THE NSW Minister for Roads, Maritime and Freight - Duncan Gay - announced yesterday that a two year trial of a new registration scheme for modified cars will begin on October 1. It will allow those with vehicles on a club registration scheme to get out cruising more often because there are no restrictions as to where and when you can take the car out. Currently, cars on club rego are restricted to club events and maintenance, but this trial will mean you can take your car anywhere, any time.
"The current Historic Conditional Registration scheme remains unchanged as an option for enthusiasts but, this Government recognised that owners of conditionally registered vehicles had limited use," said Mr. Gay.
Under the two year log-book based trial, owners of over 30 year old vehicles that meet the safety requirements of full registration or the current Historical Vehicle Scheme will be able to opt-in via participating clubs for 60 days of general use each registration year. The opt-in option is also another benefit, as you can also opt-out if you find that it doesn't suit your requirements. Joining this scheme does not exclude you from going back on to full registration.
It might not sound like a lot of days to drive your car, but if you think about it, that's five times every month. If you didn't drive your car over winter, that would mean you could take it out every Saturday and Sunday for six months of the year.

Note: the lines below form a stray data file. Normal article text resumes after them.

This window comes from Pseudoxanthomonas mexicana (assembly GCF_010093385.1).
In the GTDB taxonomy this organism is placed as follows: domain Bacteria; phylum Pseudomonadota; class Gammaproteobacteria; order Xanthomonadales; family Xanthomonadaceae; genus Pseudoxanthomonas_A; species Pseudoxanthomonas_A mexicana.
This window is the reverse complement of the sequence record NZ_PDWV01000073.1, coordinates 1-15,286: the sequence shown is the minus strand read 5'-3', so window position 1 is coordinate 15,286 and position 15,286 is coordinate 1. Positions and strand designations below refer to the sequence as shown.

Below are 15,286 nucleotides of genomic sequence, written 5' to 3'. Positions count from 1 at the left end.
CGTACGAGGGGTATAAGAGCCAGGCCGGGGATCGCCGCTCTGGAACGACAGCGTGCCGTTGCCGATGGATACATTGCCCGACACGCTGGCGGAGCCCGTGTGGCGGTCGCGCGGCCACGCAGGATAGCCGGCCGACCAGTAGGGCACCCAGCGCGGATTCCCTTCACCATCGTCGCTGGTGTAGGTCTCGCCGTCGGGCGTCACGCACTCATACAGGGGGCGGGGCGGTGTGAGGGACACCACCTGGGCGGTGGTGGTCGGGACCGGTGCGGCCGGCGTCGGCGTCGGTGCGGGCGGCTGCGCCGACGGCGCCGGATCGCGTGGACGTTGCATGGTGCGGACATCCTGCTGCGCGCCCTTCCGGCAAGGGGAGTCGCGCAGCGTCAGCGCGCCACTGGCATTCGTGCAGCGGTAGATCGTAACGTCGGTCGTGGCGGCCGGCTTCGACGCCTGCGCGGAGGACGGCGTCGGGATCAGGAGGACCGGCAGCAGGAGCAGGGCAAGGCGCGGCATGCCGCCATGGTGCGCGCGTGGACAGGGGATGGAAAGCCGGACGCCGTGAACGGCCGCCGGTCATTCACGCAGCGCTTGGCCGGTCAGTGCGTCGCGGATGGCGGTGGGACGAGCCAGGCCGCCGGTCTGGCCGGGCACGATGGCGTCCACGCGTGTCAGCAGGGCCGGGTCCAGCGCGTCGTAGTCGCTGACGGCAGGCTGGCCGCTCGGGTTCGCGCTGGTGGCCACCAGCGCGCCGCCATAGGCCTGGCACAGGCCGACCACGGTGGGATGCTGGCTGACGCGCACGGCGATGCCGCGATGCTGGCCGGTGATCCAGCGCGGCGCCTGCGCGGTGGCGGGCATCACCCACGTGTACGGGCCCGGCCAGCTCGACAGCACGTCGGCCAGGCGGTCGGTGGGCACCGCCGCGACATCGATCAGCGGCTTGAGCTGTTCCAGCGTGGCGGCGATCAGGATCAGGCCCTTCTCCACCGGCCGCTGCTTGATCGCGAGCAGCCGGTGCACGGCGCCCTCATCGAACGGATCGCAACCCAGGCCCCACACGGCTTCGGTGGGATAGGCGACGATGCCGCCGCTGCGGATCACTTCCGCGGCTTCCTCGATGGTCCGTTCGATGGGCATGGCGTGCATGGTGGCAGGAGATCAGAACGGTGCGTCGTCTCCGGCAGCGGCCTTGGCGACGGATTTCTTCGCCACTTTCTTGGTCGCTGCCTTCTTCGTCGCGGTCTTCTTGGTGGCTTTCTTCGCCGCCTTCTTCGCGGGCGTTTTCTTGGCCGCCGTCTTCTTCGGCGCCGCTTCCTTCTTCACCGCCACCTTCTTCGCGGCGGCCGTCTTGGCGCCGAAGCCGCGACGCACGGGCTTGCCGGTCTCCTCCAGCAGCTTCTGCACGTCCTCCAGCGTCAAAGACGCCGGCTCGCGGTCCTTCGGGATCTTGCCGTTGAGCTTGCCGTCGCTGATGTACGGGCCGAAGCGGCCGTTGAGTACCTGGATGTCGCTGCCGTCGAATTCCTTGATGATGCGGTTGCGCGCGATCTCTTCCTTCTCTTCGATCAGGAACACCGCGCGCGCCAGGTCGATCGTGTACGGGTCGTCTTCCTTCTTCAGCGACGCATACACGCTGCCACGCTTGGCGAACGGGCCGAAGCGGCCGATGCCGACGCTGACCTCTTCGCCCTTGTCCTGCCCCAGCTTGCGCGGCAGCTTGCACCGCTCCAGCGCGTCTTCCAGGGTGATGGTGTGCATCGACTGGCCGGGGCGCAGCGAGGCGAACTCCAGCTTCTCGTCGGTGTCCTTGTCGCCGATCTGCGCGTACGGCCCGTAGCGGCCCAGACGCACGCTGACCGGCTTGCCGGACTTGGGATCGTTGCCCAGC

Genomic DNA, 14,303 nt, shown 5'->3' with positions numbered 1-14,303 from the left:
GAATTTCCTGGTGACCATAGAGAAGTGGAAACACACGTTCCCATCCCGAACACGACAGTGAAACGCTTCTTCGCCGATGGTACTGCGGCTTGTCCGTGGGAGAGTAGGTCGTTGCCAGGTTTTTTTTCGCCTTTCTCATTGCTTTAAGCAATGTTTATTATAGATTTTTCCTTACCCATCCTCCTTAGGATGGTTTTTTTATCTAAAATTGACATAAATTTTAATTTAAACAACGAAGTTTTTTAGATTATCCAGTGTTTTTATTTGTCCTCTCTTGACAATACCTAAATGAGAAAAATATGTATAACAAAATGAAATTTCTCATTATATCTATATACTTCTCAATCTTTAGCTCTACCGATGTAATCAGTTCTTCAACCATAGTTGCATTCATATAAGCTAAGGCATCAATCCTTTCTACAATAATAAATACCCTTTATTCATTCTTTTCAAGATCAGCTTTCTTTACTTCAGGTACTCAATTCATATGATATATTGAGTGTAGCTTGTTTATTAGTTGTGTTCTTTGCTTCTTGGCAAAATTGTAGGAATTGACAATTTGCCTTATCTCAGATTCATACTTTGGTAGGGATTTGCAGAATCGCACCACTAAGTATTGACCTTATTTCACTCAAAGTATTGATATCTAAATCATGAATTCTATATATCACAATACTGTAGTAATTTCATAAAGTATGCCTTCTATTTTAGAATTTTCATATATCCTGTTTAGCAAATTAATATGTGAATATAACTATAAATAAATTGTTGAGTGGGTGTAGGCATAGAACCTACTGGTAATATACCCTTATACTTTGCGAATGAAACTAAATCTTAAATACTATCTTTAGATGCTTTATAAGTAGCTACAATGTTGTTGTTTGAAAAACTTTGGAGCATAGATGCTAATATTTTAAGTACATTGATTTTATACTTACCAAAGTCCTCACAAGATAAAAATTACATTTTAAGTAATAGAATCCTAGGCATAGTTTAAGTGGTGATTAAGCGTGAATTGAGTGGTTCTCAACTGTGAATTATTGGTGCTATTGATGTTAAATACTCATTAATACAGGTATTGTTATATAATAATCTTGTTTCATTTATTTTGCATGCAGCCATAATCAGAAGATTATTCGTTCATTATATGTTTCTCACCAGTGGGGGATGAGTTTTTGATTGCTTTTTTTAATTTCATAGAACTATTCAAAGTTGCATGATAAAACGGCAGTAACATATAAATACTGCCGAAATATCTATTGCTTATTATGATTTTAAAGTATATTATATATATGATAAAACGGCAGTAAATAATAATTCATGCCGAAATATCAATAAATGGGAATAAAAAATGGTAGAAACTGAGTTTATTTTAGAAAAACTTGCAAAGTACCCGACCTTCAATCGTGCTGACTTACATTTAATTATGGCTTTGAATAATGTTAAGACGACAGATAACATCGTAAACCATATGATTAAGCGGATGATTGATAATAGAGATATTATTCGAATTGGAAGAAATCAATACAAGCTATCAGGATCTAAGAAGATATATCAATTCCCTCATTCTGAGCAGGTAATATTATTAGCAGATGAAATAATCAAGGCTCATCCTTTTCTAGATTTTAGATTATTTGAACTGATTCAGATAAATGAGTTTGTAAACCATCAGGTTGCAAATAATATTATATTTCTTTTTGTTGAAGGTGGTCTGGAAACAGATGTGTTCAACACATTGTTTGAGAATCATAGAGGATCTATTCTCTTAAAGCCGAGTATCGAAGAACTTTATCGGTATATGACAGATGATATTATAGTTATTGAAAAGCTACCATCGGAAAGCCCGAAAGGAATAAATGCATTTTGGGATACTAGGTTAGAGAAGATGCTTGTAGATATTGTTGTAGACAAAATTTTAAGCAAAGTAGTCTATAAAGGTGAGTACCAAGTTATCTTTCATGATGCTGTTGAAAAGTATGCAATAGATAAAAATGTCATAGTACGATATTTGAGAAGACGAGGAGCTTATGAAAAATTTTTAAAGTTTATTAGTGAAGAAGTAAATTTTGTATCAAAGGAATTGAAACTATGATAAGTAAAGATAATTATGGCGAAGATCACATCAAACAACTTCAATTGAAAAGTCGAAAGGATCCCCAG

Former SM editor Geoff Seddon was on board early on in the piece and had this to say: "As far as I'm aware it's the first historic scheme in Australia to specifically cater for legally modified post-'48 and it's pretty much exactly what we asked for. Because the Australian Confederation of Motor Clubs was involved from the start, it includes all vehicles, including motorbikes."
The thing to remember is this is in addition to the current schemes already in place, so if you're happy with how everything is at the moment, then there's no need to change. This will just allow more people to enjoy their rides more often. "We've incorporated safe, sensible additions in consultation with the community and stakeholders so owners and the wider community can revel in these vehicles' unique beauty more often," said Mr. Gay.
This NSW Liberals & Nationals initiative will bring NSW into line with several other states while boosting opportunities in the automotive aftermarket industry which contributes $11 billion to the Australian economy and employs 30,000.
To be eligible, the vehicle has to be over 30 years old and you have to be a member of a participating club, and as this is such a new directive the list of clubs has not been finalised yet as it is up to the individual club to decide whether they offer the scheme to their members. A great place to start is the Australian National Street Machine Association or get in touch with your local club through list of Australian Combined Motoring Clubs.
This is the result of four, solid years of work by the ACMC with the minister, and the RMS and special recognition must also go to Garry Warnes (ANSMA) and ACMC's patron Alan Hay.
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Street Machine is the bible of Aussie modified auto culture, celebrating wild muscle cars, customs and hot rods – and the incredible humans who create them.
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